PROPOSALS for a "student centred" method of funding Australia's universities and criticisms of current practices have raised an outcry among academics, students, postgraduates, vice-chancellors and even politicians.
The West committee's report, Learning for Life, a 200-page package of political and educational dynamite, cost almost Pounds 1 million, took 16 months to write, and has attracted near universal condemnation for its radical recommendations.
It was written by a committee charged by the conservative government last year with reviewing higher education financing and policy. The report's 38 recommendations, if adopted, would cause a fundamental shakeup of post-secondary education.
But federal education minister David Kemp immediately distanced the government from the report's plan to provide Australians with a guaranteed "learning entitlement" to post-secondary education and to allow institutions to charge whatever top-up fees they liked.
Dr Kemp said the government would not introduce student "vouchers" and would not lift the limits on the fees charges nor the proportion of fee-paying local students a university can admit.
He also rejected the report's recommendation that students enrolled in both higher education and technical and further education should have access to deferred-payment loans covering the cost of tuition.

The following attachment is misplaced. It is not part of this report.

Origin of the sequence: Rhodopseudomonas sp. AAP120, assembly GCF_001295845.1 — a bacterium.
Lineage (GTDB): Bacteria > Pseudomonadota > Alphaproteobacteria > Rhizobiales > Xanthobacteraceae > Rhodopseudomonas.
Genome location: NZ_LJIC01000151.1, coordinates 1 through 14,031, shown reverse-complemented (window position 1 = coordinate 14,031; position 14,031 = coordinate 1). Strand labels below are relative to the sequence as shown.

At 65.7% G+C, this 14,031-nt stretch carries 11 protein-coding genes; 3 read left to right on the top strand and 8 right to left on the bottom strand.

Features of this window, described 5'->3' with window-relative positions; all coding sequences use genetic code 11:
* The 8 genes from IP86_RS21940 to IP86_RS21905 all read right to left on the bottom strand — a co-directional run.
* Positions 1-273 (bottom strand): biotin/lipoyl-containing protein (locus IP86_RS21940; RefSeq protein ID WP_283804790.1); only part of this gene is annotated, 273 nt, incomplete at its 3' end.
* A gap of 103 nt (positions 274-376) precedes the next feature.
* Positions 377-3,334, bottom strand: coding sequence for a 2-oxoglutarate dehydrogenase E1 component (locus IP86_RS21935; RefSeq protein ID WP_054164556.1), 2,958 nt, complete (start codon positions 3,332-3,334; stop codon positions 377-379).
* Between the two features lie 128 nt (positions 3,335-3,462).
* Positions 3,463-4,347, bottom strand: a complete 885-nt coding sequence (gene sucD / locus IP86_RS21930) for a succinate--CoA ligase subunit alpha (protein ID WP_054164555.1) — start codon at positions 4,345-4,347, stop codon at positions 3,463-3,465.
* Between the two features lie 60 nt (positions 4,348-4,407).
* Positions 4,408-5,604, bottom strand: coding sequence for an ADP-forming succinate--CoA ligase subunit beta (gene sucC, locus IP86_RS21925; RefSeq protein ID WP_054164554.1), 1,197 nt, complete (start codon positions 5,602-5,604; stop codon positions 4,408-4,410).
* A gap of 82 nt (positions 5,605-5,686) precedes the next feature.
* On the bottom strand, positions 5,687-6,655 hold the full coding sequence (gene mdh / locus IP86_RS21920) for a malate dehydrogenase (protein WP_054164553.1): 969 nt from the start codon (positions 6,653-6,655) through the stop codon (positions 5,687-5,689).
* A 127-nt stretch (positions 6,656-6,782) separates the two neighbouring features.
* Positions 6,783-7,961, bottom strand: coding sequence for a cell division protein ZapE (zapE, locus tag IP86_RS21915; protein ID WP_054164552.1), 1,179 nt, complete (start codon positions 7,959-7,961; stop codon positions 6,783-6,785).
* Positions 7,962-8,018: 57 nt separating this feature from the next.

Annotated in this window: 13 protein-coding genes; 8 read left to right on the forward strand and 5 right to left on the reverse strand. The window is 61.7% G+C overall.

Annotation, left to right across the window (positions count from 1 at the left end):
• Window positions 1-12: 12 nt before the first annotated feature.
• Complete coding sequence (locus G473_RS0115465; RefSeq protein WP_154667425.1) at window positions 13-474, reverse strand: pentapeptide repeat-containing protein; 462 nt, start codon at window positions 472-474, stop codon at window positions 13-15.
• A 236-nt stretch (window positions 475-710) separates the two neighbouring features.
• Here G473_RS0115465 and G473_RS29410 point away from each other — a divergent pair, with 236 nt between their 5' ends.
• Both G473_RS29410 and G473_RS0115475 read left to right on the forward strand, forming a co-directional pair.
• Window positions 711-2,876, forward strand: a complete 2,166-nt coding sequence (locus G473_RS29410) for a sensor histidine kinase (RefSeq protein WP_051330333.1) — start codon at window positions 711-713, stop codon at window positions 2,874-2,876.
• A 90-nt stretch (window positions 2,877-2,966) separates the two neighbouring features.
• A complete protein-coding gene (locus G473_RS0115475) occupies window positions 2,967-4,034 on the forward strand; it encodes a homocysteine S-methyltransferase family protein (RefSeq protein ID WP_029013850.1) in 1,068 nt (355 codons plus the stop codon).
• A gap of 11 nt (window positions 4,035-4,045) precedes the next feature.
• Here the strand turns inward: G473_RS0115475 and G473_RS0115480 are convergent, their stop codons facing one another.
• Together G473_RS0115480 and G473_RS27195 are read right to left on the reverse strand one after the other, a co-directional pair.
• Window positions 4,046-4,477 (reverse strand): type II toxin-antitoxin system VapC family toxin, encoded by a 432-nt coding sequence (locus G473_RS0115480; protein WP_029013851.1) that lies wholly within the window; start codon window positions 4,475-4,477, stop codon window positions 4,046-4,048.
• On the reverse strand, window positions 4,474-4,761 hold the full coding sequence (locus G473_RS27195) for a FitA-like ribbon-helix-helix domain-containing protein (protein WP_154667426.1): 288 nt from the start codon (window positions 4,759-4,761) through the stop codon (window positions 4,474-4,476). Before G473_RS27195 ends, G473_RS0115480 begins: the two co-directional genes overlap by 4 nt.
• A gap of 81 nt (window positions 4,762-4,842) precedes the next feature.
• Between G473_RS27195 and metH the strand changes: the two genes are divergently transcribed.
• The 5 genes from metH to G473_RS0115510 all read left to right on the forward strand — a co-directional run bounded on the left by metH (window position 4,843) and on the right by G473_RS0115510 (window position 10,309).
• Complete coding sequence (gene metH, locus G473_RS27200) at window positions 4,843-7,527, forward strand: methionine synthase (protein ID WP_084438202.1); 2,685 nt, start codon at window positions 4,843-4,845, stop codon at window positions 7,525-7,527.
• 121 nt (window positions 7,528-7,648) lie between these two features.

While Dr Kemp praised the report's general line of demanding that universities be more responsive to students, others were far more critical.
The National Tertiary Education Union condemned the report and said it lacked any solutions to the many problems facing higher education.
"The West report is potentially the most radical and regressive set of reforms ever to threaten Australia's universities," declared NTEU president Carolyn Allport. "The complete reliance on market forces to shape the education system is simply unacceptable and irresponsible. If implemented this would constitute the greatest ever abrogation of government responsibility for education."
The National Union of Students also attacked the report saying its market-based reforms would reduce student choice. Universities with more perceived prestige would exploit their market power by raising fees beyond the reach of ordinary students, said NUS president Rose Tracey.
"The committee's mis-named 'student-centred' funding model will increase choice for a minority of wealthy students at the expense of the vast majority of ordinary students and their families," Ms Tracey said.
Vice-chancellors expressed other fears. The president of the Australian Vice-Chancellors Committee, John Niland, said that without a plan for increasing both public and private investment in higher education, the vision outlined in the report would not materialise.
"Otherwise, the benefits claimed from making universities more responsive to student demand and national research priorities are sure to be illusory," Professor Niland said.
Committee chair Rod West no doubt realised the storm his report would unleash. In his foreword, he quoted a former French minister for education, who observed that "everyone judges reform to be indispensable and everyone judges it to be impossible".